An expert in emerging global economies has stated that International Monetary Fund’s warning of the US’ failure to raise the debt ceiling would seriously damage the American and global economy.
Raja Kali, an economics professor at the University of Arkansas believes the impact of the shutdown thus far is relatively minor but it could produce deleterious consequences for both domestic and international financial markets. Kali said that the real concern is the threat that Congress and President Obama will fail to raise the debt ceiling by the Oct. 17 deadline, as indicative from the reports that markets are currently waking up to the government shutdown and debt ceiling.
During the last debt-ceiling crisis, S&P downgraded the US government credit rating from AAA to AA+, which impaired investor confidence in US Treasury bonds and Kali warned that current crisis could cause similar reaction. If the debt ceiling is not raised, the US Treasury will have difficulty paying its bills, may have difficulty paying interest and principal on Treasury securities and may be forced to renege on Social Security payments.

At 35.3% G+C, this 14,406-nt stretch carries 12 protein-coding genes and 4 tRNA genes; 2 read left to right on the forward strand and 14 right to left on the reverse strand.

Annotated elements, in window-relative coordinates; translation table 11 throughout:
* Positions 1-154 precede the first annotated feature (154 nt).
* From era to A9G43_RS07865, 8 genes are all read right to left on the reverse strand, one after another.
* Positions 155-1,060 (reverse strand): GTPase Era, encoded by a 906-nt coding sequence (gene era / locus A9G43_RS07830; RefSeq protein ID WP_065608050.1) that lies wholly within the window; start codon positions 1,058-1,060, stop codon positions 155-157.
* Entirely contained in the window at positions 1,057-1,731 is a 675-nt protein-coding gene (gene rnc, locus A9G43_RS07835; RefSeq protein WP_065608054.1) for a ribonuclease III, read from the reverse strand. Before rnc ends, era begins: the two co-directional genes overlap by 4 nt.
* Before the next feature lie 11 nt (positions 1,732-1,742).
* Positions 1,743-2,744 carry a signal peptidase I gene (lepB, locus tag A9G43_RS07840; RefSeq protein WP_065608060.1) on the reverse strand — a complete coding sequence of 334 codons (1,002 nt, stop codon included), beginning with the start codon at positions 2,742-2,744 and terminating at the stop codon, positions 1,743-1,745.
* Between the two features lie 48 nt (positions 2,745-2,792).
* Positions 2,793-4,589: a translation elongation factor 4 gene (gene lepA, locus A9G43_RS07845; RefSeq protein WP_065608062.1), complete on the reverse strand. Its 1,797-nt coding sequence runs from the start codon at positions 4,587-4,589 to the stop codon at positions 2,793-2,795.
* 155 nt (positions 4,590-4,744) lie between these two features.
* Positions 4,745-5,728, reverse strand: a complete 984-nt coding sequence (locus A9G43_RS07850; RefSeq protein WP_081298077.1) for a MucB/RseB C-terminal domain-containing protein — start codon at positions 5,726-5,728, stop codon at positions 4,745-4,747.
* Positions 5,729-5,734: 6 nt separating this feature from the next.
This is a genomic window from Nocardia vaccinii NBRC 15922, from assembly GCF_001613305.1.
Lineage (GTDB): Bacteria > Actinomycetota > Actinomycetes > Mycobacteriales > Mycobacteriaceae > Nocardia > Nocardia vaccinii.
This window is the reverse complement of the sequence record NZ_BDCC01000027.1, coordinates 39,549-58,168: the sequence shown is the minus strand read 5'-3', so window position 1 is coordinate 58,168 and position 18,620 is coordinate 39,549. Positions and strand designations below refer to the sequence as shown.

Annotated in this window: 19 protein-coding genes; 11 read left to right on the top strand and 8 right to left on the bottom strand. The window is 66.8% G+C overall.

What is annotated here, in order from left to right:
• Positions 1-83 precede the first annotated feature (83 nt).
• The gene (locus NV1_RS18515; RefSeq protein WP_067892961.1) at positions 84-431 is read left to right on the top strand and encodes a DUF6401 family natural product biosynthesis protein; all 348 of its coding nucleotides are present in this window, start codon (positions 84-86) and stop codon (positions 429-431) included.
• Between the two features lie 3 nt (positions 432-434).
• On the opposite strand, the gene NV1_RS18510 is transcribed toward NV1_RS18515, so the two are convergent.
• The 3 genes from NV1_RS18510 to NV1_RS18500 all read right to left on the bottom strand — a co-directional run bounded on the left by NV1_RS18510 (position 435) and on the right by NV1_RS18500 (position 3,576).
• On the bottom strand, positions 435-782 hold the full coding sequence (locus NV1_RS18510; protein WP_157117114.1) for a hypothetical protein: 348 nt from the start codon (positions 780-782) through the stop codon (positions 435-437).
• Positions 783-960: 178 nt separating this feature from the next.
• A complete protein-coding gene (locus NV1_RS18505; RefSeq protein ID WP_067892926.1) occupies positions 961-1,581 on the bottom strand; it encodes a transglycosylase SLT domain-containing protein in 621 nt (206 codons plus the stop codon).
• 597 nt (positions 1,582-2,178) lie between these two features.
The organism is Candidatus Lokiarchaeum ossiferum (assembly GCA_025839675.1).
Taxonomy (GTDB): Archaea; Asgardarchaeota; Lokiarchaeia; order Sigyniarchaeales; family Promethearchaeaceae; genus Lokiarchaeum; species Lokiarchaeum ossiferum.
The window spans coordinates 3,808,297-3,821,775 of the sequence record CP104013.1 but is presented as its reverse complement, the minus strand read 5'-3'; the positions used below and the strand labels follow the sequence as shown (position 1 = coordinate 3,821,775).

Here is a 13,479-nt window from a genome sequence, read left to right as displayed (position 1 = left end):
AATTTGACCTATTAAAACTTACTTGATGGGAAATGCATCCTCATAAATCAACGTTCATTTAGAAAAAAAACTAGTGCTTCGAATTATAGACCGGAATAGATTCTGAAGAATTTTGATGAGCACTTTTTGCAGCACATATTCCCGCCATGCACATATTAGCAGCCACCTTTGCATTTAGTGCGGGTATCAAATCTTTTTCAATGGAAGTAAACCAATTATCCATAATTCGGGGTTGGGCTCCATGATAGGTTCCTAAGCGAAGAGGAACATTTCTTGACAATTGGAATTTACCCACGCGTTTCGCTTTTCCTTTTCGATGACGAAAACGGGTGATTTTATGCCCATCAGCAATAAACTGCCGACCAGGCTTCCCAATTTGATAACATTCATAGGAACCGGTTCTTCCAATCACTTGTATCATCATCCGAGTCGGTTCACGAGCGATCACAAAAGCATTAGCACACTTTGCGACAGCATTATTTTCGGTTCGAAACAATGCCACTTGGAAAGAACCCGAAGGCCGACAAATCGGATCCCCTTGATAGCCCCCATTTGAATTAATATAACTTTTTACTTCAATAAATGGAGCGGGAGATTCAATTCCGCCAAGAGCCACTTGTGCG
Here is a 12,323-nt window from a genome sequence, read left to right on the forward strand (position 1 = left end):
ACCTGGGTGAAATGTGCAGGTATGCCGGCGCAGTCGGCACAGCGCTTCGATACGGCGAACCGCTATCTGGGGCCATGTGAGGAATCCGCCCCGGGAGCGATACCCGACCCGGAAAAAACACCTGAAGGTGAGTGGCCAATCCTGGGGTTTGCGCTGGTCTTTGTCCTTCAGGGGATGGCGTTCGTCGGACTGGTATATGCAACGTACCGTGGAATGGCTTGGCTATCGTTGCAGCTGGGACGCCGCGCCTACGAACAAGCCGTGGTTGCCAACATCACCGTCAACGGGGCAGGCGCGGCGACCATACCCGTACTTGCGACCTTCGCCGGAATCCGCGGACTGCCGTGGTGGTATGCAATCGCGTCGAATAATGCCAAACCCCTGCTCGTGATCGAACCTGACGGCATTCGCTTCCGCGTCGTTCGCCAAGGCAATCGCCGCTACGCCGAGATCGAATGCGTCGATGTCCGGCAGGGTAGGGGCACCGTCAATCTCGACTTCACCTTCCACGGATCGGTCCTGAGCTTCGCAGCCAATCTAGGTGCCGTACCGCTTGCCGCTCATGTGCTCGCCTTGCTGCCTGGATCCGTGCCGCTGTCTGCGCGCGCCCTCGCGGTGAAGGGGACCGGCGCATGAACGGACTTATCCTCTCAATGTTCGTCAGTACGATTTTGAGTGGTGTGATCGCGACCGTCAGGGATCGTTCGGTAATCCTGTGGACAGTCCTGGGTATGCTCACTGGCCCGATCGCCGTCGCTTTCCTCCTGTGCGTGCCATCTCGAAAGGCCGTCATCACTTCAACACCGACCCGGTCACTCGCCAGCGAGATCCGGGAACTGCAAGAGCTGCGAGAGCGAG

Kali further said that if the debt ceiling is not raised, investors may decide that US Treasury bonds are no longer the world’s most secure investment and ultimately interest rates across the board will rise, as will costs for mortgages, car loans and corporate borrowing. He further said that the crisis could cause credit markets to freeze, and the value of the US dollar to plummet and all of these consequences will cause turmoil in international financial markets and could trigger a global economic crisis.